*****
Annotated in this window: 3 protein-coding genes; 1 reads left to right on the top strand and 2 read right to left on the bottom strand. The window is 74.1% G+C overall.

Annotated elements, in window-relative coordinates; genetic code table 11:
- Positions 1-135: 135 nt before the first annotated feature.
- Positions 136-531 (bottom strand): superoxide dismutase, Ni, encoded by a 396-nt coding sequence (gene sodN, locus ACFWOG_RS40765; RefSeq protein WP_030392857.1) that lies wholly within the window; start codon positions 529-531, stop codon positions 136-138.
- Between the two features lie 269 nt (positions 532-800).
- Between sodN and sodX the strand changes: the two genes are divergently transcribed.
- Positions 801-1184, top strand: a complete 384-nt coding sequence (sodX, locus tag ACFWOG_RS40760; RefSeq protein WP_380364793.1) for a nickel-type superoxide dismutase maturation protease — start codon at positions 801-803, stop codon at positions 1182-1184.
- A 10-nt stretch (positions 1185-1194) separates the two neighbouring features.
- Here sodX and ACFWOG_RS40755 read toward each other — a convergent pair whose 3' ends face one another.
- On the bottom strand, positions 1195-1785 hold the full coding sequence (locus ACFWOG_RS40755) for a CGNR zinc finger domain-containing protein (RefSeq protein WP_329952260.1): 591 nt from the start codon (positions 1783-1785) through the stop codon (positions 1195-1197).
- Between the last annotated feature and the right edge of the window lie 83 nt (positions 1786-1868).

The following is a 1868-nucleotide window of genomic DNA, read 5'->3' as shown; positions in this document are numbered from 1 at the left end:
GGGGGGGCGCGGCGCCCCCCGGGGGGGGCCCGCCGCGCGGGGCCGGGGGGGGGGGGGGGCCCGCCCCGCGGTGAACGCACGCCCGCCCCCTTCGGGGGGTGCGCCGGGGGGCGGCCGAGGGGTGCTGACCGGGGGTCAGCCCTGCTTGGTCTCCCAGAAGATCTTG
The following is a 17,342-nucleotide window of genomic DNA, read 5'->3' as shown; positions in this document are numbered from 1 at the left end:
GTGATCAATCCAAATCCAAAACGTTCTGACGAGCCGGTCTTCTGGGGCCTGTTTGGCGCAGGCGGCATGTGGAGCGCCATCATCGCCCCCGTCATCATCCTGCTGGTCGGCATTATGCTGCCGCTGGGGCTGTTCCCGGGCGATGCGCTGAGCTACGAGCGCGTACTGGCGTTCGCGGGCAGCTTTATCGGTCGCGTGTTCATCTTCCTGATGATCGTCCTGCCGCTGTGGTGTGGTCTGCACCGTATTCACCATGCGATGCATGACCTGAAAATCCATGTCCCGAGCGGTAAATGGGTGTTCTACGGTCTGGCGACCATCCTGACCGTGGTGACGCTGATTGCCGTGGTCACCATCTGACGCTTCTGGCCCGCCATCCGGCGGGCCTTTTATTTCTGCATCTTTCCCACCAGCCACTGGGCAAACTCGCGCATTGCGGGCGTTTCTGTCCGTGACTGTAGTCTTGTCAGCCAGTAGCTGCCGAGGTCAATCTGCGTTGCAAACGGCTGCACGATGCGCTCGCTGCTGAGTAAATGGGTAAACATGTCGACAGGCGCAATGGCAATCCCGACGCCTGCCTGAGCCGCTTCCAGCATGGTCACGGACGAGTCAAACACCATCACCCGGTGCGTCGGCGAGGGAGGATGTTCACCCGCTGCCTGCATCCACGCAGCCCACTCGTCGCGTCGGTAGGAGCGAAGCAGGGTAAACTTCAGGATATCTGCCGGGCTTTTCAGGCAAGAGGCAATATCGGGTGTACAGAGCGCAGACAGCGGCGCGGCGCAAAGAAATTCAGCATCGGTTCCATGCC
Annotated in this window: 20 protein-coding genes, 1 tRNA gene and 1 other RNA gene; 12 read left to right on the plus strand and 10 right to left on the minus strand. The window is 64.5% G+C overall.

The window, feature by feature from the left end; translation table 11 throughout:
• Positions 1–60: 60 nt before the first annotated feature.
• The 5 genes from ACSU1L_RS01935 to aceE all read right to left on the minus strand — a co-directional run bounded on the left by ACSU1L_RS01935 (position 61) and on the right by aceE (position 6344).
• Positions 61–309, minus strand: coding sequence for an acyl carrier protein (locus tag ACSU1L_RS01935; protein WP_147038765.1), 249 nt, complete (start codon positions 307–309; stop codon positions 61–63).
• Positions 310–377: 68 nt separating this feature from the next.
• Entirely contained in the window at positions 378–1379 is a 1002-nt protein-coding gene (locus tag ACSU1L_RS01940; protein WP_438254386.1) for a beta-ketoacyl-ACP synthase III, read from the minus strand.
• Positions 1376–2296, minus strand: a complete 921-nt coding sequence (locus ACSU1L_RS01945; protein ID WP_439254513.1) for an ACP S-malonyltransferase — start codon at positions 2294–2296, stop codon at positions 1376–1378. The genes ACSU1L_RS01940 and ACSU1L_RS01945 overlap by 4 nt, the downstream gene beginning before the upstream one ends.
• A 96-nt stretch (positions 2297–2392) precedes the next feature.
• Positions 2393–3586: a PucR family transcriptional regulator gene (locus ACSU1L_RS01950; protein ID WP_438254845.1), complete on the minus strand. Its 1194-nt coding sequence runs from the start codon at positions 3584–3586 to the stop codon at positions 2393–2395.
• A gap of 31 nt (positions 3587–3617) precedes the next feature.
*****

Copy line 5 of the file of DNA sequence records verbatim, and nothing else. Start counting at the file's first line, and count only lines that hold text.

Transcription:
- Between the two features lie 269 nt (positions 532-800).